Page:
We’ve been working with a range of companies on getting the frameworks right for strategic risk, building their internal capability, identifying and understanding emerging strategic risks and stress testing their response plans to those issues. This is profound and important work and if we’re not talking to you about this we should be.
Talk to us to find out more.
4. Risk Appetite
Risk appetite is very much on the agenda for boards and audit and risk committees in all sectors.
While the notion of risk appetite was originally conceived as something separate and distinct from risk tolerance, tolerance and capacity have dominated the discussion and thinking.
While this is an important perspective for setting minimum limits, it largely misses the intention of risk appetite statements and is resulting in risk averse organisations.
Using today’s framing, instead of saying “I’d really love to go out for an interesting meal”, today’s risk appetite statement would say “we don’t want to drive across town, or to get caught in the rain or get food poisoning.” The conclusion to which is “let’s just stay home.”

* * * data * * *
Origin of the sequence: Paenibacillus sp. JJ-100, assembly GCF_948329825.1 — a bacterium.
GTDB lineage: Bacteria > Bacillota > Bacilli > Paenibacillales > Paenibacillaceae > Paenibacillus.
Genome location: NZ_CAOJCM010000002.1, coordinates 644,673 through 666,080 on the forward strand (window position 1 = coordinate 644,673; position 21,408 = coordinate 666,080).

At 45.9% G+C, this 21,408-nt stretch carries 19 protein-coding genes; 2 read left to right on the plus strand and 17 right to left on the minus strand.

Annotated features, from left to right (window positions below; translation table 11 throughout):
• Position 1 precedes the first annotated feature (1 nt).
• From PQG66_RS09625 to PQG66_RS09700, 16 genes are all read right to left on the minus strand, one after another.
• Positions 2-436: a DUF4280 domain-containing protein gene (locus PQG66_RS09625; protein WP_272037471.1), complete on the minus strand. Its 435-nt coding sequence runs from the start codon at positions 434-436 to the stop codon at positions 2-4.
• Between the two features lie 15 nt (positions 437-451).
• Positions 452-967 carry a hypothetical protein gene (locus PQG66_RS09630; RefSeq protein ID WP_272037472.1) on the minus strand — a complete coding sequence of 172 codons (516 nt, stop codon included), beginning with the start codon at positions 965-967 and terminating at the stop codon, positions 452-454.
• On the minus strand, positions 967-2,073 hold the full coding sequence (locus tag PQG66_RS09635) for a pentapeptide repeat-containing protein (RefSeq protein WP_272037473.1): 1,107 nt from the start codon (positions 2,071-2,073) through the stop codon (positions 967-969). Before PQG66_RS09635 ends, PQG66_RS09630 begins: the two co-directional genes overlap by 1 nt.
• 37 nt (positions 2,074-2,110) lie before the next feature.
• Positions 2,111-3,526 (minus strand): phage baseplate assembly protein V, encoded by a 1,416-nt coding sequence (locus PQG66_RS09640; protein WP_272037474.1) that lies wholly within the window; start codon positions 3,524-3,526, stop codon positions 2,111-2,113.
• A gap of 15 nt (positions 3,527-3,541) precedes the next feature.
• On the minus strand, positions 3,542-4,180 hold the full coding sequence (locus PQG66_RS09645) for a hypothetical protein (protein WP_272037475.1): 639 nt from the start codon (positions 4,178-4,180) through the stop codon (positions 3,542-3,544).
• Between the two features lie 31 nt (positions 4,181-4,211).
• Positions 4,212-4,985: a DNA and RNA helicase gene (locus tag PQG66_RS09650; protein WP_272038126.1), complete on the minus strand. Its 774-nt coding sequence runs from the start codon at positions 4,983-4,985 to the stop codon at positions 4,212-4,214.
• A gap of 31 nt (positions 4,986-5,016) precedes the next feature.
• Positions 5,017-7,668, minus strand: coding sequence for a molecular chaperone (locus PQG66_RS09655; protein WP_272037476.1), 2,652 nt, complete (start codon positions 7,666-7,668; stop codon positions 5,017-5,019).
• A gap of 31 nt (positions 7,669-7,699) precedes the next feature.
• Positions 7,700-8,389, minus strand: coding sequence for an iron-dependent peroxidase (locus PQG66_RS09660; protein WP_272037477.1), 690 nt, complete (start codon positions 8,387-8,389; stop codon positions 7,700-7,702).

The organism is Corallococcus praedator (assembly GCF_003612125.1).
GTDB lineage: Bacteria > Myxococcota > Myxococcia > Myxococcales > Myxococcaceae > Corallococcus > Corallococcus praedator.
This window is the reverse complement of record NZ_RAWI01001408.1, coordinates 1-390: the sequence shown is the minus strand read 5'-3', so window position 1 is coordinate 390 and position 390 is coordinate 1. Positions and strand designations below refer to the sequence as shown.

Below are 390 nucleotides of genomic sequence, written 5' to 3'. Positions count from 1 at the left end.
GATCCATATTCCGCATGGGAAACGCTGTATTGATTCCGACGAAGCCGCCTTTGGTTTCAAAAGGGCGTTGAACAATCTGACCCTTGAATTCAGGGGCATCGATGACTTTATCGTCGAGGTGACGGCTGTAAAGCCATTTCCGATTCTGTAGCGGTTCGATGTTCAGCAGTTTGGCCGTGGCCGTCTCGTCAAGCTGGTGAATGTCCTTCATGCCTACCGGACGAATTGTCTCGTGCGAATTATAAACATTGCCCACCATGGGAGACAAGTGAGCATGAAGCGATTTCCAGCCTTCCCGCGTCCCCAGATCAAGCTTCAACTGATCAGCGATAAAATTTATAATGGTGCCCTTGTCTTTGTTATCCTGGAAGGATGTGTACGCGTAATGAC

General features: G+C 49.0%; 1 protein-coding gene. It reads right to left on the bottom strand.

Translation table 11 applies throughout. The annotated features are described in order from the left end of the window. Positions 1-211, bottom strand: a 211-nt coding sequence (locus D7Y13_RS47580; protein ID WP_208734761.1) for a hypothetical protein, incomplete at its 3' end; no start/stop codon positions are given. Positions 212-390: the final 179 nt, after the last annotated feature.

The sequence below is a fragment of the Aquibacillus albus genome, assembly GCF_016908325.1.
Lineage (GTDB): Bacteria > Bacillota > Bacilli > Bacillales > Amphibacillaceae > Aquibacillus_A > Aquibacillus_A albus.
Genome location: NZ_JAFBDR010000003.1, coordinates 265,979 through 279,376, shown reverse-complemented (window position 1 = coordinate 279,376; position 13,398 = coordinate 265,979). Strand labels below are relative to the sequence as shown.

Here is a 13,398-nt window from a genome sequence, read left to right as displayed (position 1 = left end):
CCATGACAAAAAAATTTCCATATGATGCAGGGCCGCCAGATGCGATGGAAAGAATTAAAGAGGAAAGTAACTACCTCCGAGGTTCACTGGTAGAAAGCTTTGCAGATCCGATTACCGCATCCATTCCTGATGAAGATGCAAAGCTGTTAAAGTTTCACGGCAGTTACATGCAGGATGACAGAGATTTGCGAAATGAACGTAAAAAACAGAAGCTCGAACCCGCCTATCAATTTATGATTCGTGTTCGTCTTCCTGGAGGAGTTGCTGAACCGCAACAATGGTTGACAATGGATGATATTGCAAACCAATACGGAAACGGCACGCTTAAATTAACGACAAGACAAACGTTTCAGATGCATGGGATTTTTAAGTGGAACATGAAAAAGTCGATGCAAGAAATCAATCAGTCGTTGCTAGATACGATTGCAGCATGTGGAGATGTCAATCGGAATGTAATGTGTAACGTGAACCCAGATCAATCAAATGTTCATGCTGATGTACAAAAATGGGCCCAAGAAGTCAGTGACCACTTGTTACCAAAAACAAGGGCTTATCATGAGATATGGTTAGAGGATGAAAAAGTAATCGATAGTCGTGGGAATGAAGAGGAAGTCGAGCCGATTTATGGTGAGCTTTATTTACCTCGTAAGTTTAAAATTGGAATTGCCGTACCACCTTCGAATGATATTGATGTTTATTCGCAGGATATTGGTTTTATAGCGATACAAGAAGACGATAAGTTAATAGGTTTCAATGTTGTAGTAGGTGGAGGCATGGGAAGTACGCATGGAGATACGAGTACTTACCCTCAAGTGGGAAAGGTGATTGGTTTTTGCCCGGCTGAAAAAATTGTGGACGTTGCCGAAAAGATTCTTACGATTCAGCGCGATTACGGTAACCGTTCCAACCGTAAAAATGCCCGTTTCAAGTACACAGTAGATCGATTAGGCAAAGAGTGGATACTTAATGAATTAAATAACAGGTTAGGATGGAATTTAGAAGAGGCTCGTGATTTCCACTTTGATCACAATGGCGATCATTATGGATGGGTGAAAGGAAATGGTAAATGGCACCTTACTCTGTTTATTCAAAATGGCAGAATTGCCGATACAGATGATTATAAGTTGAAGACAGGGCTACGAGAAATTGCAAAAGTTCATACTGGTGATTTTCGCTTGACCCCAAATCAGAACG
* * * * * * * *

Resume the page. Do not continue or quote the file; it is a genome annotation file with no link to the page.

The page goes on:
During a period of disruption, standing still is a recipe for value destruction.
Paradoxically, the risk profiles of conservative organisations are often higher than those of active risk seekers, and over time downside risk only increases. You only need to think of organisations with significant restructuring costs or asset write downs to see this in effect.
In many respects the risk appetite statement is the master delegation instrument of the board. When done well it is a clear guideline for empowerment and not just setting limits. During periods of disruption and necessary agility this is even more crucial than ever and is very much in focus for Australia’s top directors.